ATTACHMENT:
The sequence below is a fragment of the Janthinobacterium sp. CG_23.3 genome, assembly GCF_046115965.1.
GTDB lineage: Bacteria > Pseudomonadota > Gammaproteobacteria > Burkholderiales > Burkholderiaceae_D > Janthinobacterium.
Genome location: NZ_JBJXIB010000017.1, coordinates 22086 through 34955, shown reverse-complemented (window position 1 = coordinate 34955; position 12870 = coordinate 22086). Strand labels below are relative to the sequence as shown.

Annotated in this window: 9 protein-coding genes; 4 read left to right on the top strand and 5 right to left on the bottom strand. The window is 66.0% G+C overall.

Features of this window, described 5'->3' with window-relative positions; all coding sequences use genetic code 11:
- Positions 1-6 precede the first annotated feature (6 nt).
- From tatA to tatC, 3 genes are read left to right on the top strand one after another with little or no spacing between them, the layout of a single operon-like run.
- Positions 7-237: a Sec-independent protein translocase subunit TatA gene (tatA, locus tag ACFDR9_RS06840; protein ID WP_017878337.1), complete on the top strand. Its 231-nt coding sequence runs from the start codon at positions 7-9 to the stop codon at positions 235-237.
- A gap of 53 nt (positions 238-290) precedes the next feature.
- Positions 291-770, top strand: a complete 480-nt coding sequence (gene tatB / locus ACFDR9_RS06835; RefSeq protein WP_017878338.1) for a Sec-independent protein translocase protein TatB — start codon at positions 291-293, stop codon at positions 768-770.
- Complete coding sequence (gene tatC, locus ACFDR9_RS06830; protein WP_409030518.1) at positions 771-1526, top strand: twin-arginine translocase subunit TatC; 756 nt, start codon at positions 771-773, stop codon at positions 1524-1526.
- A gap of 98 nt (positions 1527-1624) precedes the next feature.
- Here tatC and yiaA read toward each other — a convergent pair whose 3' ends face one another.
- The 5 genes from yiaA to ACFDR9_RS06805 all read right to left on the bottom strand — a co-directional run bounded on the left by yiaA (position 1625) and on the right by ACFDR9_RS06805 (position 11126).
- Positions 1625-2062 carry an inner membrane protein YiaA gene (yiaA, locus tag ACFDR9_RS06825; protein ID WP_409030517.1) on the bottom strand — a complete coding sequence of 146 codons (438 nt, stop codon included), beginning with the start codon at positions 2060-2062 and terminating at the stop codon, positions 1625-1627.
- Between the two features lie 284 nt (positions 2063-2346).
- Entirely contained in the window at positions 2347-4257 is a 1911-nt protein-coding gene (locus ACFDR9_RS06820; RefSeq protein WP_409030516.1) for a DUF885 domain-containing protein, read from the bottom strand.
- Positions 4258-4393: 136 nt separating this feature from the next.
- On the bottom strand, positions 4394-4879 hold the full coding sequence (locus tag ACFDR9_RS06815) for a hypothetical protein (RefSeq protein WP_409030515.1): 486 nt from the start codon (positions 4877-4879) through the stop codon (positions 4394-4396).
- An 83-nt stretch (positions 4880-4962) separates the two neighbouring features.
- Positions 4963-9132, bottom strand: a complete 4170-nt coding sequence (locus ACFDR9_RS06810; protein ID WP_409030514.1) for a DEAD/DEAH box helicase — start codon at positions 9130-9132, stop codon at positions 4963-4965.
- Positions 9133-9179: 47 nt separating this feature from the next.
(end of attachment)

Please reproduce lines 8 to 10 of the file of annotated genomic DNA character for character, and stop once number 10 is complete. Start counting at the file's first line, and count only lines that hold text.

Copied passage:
- Positions 7-237: a Sec-independent protein translocase subunit TatA gene (tatA, locus tag ACFDR9_RS06840; protein ID WP_017878337.1), complete on the top strand. Its 231-nt coding sequence runs from the start codon at positions 7-9 to the stop codon at positions 235-237.
- A gap of 53 nt (positions 238-290) precedes the next feature.
- Positions 291-770, top strand: a complete 480-nt coding sequence (gene tatB / locus ACFDR9_RS06835; RefSeq protein WP_017878338.1) for a Sec-independent protein translocase protein TatB — start codon at positions 291-293, stop codon at positions 768-770.